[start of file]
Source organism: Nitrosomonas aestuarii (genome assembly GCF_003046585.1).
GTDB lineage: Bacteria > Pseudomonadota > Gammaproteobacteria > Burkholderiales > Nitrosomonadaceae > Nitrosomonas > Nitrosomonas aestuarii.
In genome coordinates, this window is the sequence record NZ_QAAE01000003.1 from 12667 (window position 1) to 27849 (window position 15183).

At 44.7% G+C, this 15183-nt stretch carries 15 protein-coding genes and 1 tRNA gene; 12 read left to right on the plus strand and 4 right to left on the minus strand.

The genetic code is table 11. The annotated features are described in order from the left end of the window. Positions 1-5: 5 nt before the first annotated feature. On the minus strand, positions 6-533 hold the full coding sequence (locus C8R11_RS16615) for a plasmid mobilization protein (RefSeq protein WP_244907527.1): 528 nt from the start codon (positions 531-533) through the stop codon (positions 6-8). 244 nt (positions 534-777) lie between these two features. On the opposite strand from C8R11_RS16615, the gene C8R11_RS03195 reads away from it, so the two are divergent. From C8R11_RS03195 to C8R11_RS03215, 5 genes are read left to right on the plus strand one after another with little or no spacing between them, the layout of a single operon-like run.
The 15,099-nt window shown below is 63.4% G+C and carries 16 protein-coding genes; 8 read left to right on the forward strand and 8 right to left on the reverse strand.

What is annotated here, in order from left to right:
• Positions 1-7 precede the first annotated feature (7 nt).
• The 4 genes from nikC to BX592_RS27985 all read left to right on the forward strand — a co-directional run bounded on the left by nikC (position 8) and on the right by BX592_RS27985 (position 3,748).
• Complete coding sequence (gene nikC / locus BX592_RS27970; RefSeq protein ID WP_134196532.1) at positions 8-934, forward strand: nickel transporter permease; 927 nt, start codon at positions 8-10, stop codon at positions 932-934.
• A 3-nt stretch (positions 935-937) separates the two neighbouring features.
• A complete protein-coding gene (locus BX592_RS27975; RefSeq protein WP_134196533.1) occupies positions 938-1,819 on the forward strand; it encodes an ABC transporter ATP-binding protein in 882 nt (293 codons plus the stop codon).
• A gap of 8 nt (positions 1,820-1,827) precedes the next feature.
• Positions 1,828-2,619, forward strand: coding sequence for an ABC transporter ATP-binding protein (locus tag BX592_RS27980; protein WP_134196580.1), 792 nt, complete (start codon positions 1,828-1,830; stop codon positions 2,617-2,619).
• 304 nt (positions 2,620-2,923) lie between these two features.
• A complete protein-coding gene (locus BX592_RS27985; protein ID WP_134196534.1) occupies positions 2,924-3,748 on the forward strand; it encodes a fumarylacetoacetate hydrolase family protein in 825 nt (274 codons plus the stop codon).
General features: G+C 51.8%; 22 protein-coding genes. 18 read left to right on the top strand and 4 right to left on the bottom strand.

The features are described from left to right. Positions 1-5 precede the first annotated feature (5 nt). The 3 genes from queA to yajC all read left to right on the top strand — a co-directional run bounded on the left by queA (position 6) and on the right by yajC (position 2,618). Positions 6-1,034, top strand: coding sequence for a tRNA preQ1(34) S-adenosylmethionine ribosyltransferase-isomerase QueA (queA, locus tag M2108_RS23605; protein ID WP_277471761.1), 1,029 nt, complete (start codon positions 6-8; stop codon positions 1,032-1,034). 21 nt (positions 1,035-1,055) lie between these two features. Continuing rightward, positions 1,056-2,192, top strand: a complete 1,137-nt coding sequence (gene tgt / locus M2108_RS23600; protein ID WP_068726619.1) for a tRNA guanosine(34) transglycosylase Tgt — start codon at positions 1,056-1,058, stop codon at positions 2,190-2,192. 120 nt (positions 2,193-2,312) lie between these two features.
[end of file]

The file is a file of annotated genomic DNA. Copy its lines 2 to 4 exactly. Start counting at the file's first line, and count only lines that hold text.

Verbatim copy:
GTDB lineage: Bacteria > Pseudomonadota > Gammaproteobacteria > Burkholderiales > Nitrosomonadaceae > Nitrosomonas > Nitrosomonas aestuarii.
In genome coordinates, this window is the sequence record NZ_QAAE01000003.1 from 12667 (window position 1) to 27849 (window position 15183).

At 44.7% G+C, this 15183-nt stretch carries 15 protein-coding genes and 1 tRNA gene; 12 read left to right on the plus strand and 4 right to left on the minus strand.